The L.A.-based Edward Sharpe & the Magnetic Zeros had just hit my eastern radar thanks to the heavy airplay of "40 Day Dream" by WXPN | 88.5 FM and the recent release of their first album, Up From Below. It wasn't until Ebert stepped off the stage and started to clap along with a full band backing him that the music that I had merely enjoyed finally clicked. My freakout light bulb has been glowing brightly ever since. Ebert strolled into the tables defying the invisible line that seemingly held the crowd back and huddled in their seats. He called us out, stating that this show was not one for the chaired mass in front of him. His presence is in a similar vein of the Crowes' Chris Robinson, but he has unique warmth in his songs that can only be fueled by a new lease on life.

Edward Sharpe & The Magnetic Zeros :: 08.06
The claps turned to the full power of song, and the song turned to motion as the nine others packed onto the stage swirled with excitement. It was not unlike watching a human Rube Goldberg machine drop multiple actions in a flurry of colors, sounds, flying limbs and one glorious song. "40 Day Dream" grew and grew and as it manifested itself the crowd surged forward, with some knocking over their seats in excitement! Sure the Los Angeles fans and press have been eating them up for a while, but it takes some time for sound to spread to the eastern half of the country. There were times when I just wanted to shake the crowd and say, "Wake-up and go crazy!" but they came around fast enough.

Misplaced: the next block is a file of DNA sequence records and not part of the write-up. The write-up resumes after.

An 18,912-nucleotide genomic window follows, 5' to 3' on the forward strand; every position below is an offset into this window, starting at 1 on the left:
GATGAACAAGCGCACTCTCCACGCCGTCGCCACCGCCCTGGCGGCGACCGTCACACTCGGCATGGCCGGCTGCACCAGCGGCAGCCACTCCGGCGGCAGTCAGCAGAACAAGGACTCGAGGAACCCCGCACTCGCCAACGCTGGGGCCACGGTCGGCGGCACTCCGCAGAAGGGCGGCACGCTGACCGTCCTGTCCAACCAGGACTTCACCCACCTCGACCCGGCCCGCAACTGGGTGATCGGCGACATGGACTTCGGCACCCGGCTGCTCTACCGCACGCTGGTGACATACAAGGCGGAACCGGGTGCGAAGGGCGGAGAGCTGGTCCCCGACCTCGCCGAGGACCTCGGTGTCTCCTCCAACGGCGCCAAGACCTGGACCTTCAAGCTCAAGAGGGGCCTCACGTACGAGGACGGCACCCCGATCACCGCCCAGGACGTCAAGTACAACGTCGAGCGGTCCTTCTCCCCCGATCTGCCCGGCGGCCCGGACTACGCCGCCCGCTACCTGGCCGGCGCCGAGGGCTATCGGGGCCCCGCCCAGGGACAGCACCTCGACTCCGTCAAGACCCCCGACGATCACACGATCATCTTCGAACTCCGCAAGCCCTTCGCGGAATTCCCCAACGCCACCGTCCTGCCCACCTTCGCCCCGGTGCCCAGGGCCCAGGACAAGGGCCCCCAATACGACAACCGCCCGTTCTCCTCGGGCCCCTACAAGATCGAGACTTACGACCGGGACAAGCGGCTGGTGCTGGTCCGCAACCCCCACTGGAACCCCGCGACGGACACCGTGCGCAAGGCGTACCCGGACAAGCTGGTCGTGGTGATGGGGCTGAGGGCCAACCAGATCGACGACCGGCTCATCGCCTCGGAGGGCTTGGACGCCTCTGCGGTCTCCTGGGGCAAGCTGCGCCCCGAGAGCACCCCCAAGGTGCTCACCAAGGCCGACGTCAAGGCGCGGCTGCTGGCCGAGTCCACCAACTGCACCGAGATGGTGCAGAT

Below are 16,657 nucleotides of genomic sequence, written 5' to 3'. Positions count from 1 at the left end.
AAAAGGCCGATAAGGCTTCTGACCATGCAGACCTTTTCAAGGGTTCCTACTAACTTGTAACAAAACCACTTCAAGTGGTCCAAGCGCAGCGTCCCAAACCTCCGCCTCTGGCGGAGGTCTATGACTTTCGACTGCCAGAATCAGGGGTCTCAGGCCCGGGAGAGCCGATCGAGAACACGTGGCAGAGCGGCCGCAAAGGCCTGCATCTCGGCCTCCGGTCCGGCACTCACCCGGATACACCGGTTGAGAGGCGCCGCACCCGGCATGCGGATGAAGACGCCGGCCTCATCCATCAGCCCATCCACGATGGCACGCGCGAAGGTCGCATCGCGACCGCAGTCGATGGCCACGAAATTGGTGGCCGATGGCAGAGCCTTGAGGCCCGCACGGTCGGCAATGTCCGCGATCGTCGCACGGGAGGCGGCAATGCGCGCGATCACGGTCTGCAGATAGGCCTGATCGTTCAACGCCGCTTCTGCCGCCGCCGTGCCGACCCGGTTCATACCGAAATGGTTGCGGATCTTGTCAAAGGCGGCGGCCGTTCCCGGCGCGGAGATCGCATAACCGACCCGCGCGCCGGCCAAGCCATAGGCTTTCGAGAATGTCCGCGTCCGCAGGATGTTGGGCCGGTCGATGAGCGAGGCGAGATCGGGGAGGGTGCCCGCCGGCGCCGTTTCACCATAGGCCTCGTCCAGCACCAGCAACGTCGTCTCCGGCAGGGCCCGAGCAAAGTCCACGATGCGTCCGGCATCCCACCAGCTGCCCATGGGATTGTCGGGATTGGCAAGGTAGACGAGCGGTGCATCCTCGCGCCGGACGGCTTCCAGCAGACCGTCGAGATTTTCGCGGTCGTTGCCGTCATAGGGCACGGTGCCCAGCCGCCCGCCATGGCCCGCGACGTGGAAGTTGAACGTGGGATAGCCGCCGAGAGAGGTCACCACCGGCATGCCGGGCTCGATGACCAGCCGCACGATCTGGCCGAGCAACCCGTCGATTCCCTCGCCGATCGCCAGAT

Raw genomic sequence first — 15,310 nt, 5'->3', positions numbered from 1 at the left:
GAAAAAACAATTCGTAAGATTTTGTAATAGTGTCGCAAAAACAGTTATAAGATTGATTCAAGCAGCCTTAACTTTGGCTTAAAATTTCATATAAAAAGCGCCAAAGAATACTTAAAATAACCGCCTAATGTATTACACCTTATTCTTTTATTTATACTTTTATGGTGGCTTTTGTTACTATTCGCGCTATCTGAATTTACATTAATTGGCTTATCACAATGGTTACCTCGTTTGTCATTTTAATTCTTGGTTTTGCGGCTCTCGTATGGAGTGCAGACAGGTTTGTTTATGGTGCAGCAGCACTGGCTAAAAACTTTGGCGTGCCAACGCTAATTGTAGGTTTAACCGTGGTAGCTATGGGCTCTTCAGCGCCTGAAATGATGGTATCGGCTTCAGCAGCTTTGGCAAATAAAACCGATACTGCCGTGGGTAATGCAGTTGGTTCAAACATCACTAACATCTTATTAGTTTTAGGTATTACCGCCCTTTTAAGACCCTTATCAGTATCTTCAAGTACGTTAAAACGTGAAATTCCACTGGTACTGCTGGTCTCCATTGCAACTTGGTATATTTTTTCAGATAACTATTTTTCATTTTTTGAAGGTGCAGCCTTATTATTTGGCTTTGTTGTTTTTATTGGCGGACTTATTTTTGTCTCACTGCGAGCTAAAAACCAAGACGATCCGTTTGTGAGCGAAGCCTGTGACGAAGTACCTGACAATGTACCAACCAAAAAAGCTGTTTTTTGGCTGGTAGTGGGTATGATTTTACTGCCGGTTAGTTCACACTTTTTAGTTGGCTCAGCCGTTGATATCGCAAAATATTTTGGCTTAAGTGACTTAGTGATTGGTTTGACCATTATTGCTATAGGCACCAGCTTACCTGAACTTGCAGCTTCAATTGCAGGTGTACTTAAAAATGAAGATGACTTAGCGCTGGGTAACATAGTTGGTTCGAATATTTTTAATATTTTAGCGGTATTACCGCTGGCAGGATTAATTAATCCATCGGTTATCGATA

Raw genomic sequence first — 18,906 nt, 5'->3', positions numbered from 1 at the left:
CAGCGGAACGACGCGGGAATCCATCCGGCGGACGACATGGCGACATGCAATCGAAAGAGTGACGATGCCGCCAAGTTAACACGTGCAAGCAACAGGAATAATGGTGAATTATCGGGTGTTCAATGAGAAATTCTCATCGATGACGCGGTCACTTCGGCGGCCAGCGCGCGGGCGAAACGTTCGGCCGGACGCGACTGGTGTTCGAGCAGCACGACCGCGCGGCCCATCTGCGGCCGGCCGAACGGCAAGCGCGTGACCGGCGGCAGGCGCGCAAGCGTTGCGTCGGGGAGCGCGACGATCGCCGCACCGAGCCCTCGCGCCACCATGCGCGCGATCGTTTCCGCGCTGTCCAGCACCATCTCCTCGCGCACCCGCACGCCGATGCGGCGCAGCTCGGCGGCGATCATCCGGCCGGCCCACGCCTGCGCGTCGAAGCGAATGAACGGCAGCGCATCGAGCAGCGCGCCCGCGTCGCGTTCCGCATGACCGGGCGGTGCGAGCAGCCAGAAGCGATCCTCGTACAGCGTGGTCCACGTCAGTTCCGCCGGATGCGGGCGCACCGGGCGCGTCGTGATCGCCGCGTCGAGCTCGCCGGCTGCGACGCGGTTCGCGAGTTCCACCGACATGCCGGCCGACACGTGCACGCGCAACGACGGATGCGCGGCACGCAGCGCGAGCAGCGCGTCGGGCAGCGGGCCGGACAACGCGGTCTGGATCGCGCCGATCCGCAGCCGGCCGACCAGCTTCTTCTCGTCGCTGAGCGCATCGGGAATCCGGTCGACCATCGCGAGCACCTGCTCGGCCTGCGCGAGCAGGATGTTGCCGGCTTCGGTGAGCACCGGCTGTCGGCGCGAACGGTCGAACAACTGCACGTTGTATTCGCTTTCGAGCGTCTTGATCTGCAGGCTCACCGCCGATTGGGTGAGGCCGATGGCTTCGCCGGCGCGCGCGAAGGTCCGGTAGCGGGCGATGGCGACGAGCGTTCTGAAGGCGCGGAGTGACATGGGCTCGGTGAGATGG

Edward Sharpe & the Magnetic Zeros' soothing sounds of Jefferson Airplane meets Sunset Rubdown soaked up the sun burned rays of the west, carried them across the land and just exploded on Philadelphia. The experience of seeing them live is a whole other animal, and while the cliché of music being a religious experience is hard to step away from, the show truly was a holy revival in all manners. The night, the venue, the band - it all lined up as we witnessed the mastery of audience and band infusion. As Ebert sung "Carries On" in the center of a circle of onlookers, the crowd stayed glued to his words with a growing excitement. As the band uncorked touches of melody and beats on a range of instruments - including accordion, guitar, bass, a hand-held keyboard, piano and drums - it was hard to stop listening and even harder to not sing-along. They created music that was just so damn uplifting you swayed and moved and even started to hum and sing before you even knew what you were doing.

Edward Sharpe & The Magnetic Zeros :: 08.06